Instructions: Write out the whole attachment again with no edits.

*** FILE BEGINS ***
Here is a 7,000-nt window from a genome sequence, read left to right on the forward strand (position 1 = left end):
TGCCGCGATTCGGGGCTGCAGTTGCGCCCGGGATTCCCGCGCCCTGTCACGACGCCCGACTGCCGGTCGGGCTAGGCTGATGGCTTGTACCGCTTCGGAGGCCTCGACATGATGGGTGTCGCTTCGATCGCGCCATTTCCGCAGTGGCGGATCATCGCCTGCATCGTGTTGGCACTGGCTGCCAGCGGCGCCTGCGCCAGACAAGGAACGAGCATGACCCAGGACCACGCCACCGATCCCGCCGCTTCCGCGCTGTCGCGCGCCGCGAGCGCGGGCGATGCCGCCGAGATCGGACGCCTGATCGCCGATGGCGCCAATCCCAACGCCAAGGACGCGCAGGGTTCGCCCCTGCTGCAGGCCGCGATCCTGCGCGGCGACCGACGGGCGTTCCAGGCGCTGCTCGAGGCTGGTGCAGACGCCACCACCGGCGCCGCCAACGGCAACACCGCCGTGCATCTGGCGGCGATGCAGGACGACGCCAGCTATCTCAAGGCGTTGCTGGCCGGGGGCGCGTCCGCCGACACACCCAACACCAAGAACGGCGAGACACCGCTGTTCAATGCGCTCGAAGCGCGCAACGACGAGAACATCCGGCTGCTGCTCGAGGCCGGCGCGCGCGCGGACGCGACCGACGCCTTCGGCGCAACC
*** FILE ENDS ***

Here is a 7,000-nt window from a genome sequence, read left to right on the forward strand (position 1 = left end):
TGCCGCGATTCGGGGCTGCAGTTGCGCCCGGGATTCCCGCGCCCTGTCACGACGCCCGACTGCCGGTCGGGCTAGGCTGATGGCTTGTACCGCTTCGGAGGCCTCGACATGATGGGTGTCGCTTCGATCGCGCCATTTCCGCAGTGGCGGATCATCGCCTGCATCGTGTTGGCACTGGCTGCCAGCGGCGCCTGCGCCAGACAAGGAACGAGCATGACCCAGGACCACGCCACCGATCCCGCCGCTTCCGCGCTGTCGCGCGCCGCGAGCGCGGGCGATGCCGCCGAGATCGGACGCCTGATCGCCGATGGCGCCAATCCCAACGCCAAGGACGCGCAGGGTTCGCCCCTGCTGCAGGCCGCGATCCTGCGCGGCGACCGACGGGCGTTCCAGGCGCTGCTCGAGGCTGGTGCAGACGCCACCACCGGCGCCGCCAACGGCAACACCGCCGTGCATCTGGCGGCGATGCAGGACGACGCCAGCTATCTCAAGGCGTTGCTGGCCGGGGGCGCGTCCGCCGACACACCCAACACCAAGAACGGCGAGACACCGCTGTTCAATGCGCTCGAAGCGCGCAACGACGAGAACATCCGGCTGCTGCTCGAGGCCGGCGCGCGCGCGGACGCGACCGACGCCTTCGGCGCAACC